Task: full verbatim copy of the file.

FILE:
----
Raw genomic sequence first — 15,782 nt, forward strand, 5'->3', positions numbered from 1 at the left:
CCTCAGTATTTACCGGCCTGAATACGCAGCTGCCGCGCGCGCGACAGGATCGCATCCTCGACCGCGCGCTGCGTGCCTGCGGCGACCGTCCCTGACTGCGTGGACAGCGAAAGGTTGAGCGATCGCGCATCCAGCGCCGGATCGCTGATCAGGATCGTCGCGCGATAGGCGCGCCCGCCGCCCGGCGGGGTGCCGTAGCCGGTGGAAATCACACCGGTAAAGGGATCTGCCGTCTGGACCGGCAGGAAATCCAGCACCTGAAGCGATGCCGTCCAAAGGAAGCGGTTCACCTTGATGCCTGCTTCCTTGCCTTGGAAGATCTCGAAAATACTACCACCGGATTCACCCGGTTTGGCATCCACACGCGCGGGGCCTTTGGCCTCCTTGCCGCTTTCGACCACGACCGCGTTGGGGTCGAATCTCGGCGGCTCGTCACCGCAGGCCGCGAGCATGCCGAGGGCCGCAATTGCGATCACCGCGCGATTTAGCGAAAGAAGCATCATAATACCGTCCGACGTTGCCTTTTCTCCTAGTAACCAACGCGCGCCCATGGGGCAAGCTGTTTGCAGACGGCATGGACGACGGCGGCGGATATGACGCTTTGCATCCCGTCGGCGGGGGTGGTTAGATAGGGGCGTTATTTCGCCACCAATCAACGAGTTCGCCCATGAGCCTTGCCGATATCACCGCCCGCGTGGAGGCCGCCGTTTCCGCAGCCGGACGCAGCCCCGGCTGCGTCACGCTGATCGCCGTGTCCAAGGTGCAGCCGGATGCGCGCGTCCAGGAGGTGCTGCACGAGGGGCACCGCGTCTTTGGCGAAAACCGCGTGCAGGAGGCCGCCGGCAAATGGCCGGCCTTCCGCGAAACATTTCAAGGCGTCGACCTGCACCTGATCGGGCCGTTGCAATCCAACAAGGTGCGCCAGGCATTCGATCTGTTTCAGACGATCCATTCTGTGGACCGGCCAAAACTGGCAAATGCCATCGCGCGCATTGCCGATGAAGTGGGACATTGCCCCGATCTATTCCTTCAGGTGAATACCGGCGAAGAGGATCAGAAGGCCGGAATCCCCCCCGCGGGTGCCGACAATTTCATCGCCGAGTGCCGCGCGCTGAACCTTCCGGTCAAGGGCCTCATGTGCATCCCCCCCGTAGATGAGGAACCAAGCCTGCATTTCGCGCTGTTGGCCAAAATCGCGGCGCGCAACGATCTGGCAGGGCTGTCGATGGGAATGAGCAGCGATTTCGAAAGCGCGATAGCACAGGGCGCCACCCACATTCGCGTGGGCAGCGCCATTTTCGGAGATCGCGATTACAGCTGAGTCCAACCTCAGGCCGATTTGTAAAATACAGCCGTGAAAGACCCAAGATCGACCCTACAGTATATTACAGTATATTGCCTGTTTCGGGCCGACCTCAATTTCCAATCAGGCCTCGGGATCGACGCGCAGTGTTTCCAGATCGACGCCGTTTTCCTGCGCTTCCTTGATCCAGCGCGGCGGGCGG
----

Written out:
Raw genomic sequence first — 15,782 nt, forward strand, 5'->3', positions numbered from 1 at the left:
CCTCAGTATTTACCGGCCTGAATACGCAGCTGCCGCGCGCGCGACAGGATCGCATCCTCGACCGCGCGCTGCGTGCCTGCGGCGACCGTCCCTGACTGCGTGGACAGCGAAAGGTTGAGCGATCGCGCATCCAGCGCCGGATCGCTGATCAGGATCGTCGCGCGATAGGCGCGCCCGCCGCCCGGCGGGGTGCCGTAGCCGGTGGAAATCACACCGGTAAAGGGATCTGCCGTCTGGACCGGCAGGAAATCCAGCACCTGAAGCGATGCCGTCCAAAGGAAGCGGTTCACCTTGATGCCTGCTTCCTTGCCTTGGAAGATCTCGAAAATACTACCACCGGATTCACCCGGTTTGGCATCCACACGCGCGGGGCCTTTGGCCTCCTTGCCGCTTTCGACCACGACCGCGTTGGGGTCGAATCTCGGCGGCTCGTCACCGCAGGCCGCGAGCATGCCGAGGGCCGCAATTGCGATCACCGCGCGATTTAGCGAAAGAAGCATCATAATACCGTCCGACGTTGCCTTTTCTCCTAGTAACCAACGCGCGCCCATGGGGCAAGCTGTTTGCAGACGGCATGGACGACGGCGGCGGATATGACGCTTTGCATCCCGTCGGCGGGGGTGGTTAGATAGGGGCGTTATTTCGCCACCAATCAACGAGTTCGCCCATGAGCCTTGCCGATATCACCGCCCGCGTGGAGGCCGCCGTTTCCGCAGCCGGACGCAGCCCCGGCTGCGTCACGCTGATCGCCGTGTCCAAGGTGCAGCCGGATGCGCGCGTCCAGGAGGTGCTGCACGAGGGGCACCGCGTCTTTGGCGAAAACCGCGTGCAGGAGGCCGCCGGCAAATGGCCGGCCTTCCGCGAAACATTTCAAGGCGTCGACCTGCACCTGATCGGGCCGTTGCAATCCAACAAGGTGCGCCAGGCATTCGATCTGTTTCAGACGATCCATTCTGTGGACCGGCCAAAACTGGCAAATGCCATCGCGCGCATTGCCGATGAAGTGGGACATTGCCCCGATCTATTCCTTCAGGTGAATACCGGCGAAGAGGATCAGAAGGCCGGAATCCCCCCCGCGGGTGCCGACAATTTCATCGCCGAGTGCCGCGCGCTGAACCTTCCGGTCAAGGGCCTCATGTGCATCCCCCCCGTAGATGAGGAACCAAGCCTGCATTTCGCGCTGTTGGCCAAAATCGCGGCGCGCAACGATCTGGCAGGGCTGTCGATGGGAATGAGCAGCGATTTCGAAAGCGCGATAGCACAGGGCGCCACCCACATTCGCGTGGGCAGCGCCATTTTCGGAGATCGCGATTACAGCTGAGTCCAACCTCAGGCCGATTTGTAAAATACAGCCGTGAAAGACCCAAGATCGACCCTACAGTATATTACAGTATATTGCCTGTTTCGGGCCGACCTCAATTTCCAATCAGGCCTCGGGATCGACGCGCAGTGTTTCCAGATCGACGCCGTTTTCCTGCGCTTCCTTGATCCAGCGCGGCGGGCGG